Our research aims at elucidating the molecular-level mechanisms behind control of 3D genome organisation at the nanoscale level. To do this, we develop and apply novel multiscale computational models for nanoscale chromatin that are anchored in all-atom molecular dynamics simulations, coarse-graining techniques, theory, and experiments from collaborators. 

Stephen Farr

Multi-scale modelling of chromatin in functional domains

Steve's work integrates atomistic information of chromatin domains with two levels of coarse-grained Monte Carlo (MC) simulations and experimental data for validation. The high-resolution coarse-grained model part includes accurate molecular representations of nucleosomes with histone tails, epigenetic marks, architectural proteins bound to nucleosomes, protein oligomers, DNA unwrapping, and nucleosome sliding. The low-resolution coarse-grained model maps these factors implicitly to investigate nucleosome organization at Mb scales. 

Akshay Sridhar

Epigenetic effects in chromatin structure

Deciphering how epigenetic marks interact to govern the physiological form of the genome (chromatin) is key for unraveling some of the most basic cellular functions, including transcription activation and gene silencing. The structure of chromatin – and hence the level of DNA accessibility – can be altered by a wide-range of epigenetic modifications that lay “on top” of the genome. These comprise histone modifications (including but not limited to methylation, phosphorylation, and acetylation), introduction of histone variants, and presence of modified DNA bases. This epigenetic information determines the function of the genome in different cell types and developmental stagesFurthermore, in many diseases, such as cancer, accumulation of aberrant epigenetic marks induces critical gene deregulation, and together with genetic alterations, might trigger abnormal cell behaviourDespite their importance, the molecular mechanisms behind the epigenetic control of chromatin structure are not clear. We investigate these mechanisms by developing and applying tailored multiscale approaches for chromatin at the nanoscale (~100 nucleosomes) anchored in all-atom simulations, coarse-graining techniques, theory, and experiments from collaborators.
Our work (JACS, 2015) combines all-atom molecular dynamics (MD) simulations of histone tails (aggregated time 0.6 milliseconds) and dinucleosomes in explicit solvent (800,000 atoms; 4 microseconds), experimental NMR data, and coarse-grained chromatin modelling to shed light on the molecular mechanism of chromatin structure control (e.g. how H4 LYS 16 induces chromatin decompaction).
Akshay's work, in collaboration with the group of Prof. Modesto Orozco, focuses on investigating unknown molecular mechanisms involving the H1 linker histone protein. For his work, he performs atomistic molecular dynamics (MD) simulations of proteins and DNA/protein complexes with various enhanced sampling methods, including Bias-Exchange Metdaynamics, Replica Exchange MD, Replica Exchange with Solute Tempering (REST2) and Umbrella Sampling. He also works with the Martini coarse-grained model.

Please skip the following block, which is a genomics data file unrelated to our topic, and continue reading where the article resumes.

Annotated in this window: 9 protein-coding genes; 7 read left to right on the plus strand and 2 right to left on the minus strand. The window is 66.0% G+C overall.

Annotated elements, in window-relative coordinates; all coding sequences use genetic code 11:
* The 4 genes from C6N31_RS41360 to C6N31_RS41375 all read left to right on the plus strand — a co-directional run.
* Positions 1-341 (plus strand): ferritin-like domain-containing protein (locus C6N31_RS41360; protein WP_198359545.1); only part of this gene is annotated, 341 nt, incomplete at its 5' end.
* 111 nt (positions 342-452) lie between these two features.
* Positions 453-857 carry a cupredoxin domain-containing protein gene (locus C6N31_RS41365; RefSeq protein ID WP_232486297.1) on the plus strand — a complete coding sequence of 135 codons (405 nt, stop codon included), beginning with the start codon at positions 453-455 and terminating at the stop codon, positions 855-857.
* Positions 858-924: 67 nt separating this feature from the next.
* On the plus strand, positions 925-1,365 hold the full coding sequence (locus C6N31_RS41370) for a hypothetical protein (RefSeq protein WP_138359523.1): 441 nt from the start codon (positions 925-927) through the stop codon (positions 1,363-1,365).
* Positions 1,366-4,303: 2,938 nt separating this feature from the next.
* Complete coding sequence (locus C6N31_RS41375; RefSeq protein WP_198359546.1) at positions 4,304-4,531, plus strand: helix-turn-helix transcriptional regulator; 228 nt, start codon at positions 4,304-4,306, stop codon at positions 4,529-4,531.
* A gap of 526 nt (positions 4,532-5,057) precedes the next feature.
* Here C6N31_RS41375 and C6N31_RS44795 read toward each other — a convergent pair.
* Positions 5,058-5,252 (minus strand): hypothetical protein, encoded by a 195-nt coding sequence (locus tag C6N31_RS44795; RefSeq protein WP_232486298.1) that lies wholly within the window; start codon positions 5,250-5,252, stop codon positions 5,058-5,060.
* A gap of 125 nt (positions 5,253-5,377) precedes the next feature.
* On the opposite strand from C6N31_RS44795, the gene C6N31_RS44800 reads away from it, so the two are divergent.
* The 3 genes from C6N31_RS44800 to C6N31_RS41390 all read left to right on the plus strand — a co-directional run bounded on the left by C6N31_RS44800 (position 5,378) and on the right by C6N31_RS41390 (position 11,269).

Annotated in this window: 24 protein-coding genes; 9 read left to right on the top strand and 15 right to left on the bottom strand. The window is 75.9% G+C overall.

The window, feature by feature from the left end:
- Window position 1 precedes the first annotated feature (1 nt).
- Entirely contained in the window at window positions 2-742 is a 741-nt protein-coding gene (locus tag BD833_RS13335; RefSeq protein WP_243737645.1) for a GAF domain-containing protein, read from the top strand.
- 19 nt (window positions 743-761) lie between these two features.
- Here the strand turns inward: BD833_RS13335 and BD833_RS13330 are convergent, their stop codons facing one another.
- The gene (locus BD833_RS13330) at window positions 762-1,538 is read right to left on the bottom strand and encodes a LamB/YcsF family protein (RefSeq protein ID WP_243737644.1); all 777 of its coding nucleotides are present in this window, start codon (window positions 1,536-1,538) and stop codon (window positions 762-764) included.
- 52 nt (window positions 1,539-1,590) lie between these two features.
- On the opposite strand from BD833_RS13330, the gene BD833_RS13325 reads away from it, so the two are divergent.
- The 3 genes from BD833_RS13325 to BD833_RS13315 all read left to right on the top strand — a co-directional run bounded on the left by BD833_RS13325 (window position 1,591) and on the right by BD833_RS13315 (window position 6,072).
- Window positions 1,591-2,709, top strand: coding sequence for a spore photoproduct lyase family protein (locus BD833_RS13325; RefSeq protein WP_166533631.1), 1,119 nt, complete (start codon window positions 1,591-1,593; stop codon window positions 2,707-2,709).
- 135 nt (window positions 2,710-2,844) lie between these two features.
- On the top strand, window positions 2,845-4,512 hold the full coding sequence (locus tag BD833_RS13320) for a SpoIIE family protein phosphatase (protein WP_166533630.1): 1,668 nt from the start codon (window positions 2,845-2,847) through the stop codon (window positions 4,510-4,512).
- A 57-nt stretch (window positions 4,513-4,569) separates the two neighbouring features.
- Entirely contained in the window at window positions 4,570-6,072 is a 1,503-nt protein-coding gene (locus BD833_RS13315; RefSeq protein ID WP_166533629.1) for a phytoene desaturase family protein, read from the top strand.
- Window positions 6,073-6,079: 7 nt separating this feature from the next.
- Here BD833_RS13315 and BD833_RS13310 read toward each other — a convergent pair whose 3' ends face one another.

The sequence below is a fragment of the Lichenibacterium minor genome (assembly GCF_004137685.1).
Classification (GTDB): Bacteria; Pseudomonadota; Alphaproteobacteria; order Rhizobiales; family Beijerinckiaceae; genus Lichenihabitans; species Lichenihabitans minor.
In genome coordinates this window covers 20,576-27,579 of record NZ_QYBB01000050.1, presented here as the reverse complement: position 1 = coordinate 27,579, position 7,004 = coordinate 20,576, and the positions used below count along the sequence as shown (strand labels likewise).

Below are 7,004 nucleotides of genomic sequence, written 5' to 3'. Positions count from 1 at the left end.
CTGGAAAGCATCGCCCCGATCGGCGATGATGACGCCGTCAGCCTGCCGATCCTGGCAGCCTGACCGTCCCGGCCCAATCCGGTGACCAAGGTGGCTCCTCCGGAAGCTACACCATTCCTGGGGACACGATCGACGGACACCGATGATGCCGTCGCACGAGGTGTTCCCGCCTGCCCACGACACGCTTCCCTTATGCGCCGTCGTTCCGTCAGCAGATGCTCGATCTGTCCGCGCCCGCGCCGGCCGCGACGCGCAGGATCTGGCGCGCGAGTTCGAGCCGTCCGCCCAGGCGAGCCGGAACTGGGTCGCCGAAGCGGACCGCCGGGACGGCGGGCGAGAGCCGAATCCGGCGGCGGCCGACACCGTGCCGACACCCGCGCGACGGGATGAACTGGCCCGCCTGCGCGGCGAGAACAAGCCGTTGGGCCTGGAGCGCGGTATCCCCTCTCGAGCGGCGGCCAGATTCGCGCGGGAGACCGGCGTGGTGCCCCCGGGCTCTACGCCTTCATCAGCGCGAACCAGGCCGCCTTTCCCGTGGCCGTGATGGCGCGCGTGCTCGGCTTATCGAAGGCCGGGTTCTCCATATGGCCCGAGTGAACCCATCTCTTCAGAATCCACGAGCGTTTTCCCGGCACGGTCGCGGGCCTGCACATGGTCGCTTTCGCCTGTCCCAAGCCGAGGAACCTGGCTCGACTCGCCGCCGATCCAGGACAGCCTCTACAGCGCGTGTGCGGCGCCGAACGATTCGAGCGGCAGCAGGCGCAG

Adiran Garaizar

Liquid-liquid phase separation of chromatin domains

Adiran's work is in collaboration with the groups of Prof. Ernest Laue (Biochemistry, Cambridge) and Prof. Daan Frenkel (Chemistry, Cambridge). Adiran is developing a new coarse-grained model to investigate the phase behaviour of chromatin in conditions that lead to liquid demixing.


Chromatin Nanotechnology and Sustainability

The three-dimensional organisation of DNA is one of the great marvels of physical biology. Someone who grew up in the time when telephones still had cords will remember that even a short (one-metre) telephone cord would get hopelessly entangled. Now compare this with the two-metre-long chromosomal DNA in each of our cells, which would be thousands of kilometres long if we magnify its two-nm diameter to the thickness of a telephone cord. By winding around a special class of proteins, DNA manages to avoid entanglement, compresses enormously to fit inside tiny (6 μm) nuclei and, moreover, maintains exquisite control over the accessibility of the relevant data. Clearly, there is a lot of materials science that we have to learn from this remarkable complex of DNA and histone proteins, known as chromatin, in order to achieve similar data-storage densities and control. Our research aims at elucidating the design principles of data storage in chromatin and translate these principles into design rules for novel sustainable data storage devices.

Structural Polymorphism

Chromatin is the actual substrate for all DNA-directed processes and thus changes in chromatin structure are intimately linked to gene regulationWe have demonstrated that the highly heterogeneous characteristics of in vivo chromatin (e.g. non-uniform linker DNA lengths, varying chemical compositions, diverse DNA flexibilities) are consistent with an irregular polymorphic structure (PNAS, 2014).  This result reconciles apparent contradictory evidence of chromatin structure, implies that chromatin is much more disordered and fluid than originally proposed, and explains how chromatin achieves various different roles in vivo according to the transcriptional state, cell-cycle stage, or in response to environmental signals.